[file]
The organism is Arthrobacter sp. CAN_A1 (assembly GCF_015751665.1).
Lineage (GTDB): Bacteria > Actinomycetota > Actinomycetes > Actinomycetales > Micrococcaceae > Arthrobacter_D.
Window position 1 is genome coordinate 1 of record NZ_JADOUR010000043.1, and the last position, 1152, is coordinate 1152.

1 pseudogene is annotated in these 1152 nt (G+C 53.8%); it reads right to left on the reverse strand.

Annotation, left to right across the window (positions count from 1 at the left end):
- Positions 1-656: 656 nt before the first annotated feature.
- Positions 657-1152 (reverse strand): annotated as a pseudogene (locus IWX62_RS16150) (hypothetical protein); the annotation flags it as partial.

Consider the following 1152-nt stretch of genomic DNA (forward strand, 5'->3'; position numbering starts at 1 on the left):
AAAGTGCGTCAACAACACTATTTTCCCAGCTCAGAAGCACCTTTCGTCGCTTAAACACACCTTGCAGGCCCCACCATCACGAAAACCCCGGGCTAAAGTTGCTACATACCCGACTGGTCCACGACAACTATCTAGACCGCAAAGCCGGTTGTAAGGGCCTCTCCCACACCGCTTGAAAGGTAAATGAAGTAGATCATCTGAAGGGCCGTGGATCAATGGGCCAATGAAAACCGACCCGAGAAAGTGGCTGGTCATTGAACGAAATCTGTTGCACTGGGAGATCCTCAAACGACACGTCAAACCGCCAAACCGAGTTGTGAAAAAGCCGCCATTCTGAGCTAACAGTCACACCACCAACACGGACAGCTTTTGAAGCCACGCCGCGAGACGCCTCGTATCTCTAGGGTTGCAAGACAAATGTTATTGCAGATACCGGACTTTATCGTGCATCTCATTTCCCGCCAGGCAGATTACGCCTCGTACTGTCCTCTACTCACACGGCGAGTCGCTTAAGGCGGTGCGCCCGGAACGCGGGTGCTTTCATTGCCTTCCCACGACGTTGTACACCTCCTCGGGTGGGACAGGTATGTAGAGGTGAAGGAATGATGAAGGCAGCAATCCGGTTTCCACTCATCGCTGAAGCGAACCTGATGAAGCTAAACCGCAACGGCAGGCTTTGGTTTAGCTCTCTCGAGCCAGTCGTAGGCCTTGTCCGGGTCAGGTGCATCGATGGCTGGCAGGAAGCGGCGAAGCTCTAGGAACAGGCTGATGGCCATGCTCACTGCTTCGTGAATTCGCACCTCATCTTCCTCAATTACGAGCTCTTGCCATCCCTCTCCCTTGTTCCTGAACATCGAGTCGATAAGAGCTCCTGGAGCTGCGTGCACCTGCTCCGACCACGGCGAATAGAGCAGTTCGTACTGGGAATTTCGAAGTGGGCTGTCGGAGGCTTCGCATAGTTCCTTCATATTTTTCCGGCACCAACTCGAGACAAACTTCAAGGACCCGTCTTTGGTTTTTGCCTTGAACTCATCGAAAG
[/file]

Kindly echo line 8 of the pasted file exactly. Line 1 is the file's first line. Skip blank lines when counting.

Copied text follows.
Consider the following 1152-nt stretch of genomic DNA (forward strand, 5'->3'; position numbering starts at 1 on the left):